In 1982 O’Sullivan took his former manager Gordon Mills to court over his original contract, ultimately winning back the master tapes to his recordings as well as the copyrights to his songs. Nine years later in 1991, O’Sullivan went to court again to sue the rapper Biz Markie, who used an unauthorized sample from this song in his track “Alone Again,” which appeared on Markie’s third album, I Need A Haircut. The judge made a landmark ruling in O’Sullivan’s favor that the rapper’s unauthorized sample was in fact theft. From this point on, artists had to clear samples or be subject to costly lawsuits.

O’Sullivan talked about the case in 2010 at a screening for the movie Out On His Own: Gilbert O’Sullivan. He said Biz Markie’s record company approached him about sampling the song, and O’Sullivan asked to hear it before granting permission. “Then we discovered that he was a comic rapper,” said Gilbert. “And the one thing I am very guarded about is protecting songs and in particular I’ll go to my grave in defending the song to make sure it is never used in the comic scenario which is offensive to those people who bought it for the right reasons. And so therefore we refused. But being the kind of people that they were, they decided to use it anyway so we had to go to court.”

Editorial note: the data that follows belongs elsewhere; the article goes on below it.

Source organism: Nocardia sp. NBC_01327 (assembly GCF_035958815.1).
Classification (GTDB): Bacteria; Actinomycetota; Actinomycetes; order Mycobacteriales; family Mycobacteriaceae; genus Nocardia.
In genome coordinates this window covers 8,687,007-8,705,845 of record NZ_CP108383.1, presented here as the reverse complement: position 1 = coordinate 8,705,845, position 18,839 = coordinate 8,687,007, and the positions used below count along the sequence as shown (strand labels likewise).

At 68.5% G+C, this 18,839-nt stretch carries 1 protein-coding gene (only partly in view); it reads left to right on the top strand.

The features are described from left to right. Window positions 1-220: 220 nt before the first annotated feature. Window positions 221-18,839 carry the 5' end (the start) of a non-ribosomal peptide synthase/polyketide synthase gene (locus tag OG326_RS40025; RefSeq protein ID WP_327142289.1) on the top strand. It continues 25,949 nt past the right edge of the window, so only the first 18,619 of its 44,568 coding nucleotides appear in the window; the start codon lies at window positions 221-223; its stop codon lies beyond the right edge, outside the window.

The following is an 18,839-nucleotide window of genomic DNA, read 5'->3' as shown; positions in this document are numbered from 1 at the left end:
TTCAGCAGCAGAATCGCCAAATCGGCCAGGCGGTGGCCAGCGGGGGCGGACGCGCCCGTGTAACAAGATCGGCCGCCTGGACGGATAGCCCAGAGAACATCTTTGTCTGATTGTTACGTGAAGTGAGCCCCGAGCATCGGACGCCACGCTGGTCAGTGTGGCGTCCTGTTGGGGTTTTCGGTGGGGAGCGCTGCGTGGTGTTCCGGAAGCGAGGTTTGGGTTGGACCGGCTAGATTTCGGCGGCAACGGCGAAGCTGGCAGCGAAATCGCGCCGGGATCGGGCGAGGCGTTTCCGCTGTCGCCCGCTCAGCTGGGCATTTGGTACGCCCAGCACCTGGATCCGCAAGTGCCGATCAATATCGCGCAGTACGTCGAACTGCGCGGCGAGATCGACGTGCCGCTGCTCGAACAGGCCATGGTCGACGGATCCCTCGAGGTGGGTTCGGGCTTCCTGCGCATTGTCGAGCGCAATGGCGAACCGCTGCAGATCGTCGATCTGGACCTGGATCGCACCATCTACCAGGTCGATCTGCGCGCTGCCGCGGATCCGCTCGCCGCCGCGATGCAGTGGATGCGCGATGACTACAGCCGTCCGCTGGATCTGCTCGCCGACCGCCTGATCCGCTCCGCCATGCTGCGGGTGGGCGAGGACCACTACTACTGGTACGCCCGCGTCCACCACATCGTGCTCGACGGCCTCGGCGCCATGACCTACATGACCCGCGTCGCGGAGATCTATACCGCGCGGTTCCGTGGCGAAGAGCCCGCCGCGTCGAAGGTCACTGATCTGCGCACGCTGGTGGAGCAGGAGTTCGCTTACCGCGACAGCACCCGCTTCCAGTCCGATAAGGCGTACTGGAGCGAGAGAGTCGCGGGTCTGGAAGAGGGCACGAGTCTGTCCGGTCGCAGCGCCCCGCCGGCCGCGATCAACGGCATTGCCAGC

O’Sullivan won’t let this song be used in commercials, but he often authorizes it for movies and TV shows, which typically use it for comic effect. Movies to use it include:

Gloria Bell (2018)
Napoleon Dynamite (2012)
Skylab (2011)
Megamind (2010)
Ice Age: Dawn of the Dinosaurs (2009)
Stuart Little 2 (2002)
Osmosis Jones (2001)
The Virgin Suicides (1999)

And in these TV shows:

The Simpsons (“The Wettest Stories Ever Told” – 2006)
Ally McBeal (“Alone Again” – 1998)

O’Sullivan had an unusual image in the early ’70s, performing in an outfit of pants and a flat cap. With his pudding-bowl haircut, he resembled a Depression-era street urchin. Around the time of the release of “Alone Again (Naturally),” he switched his outfit in favor of an endless series of collegiate-styled sweaters embossed with the letter “G.”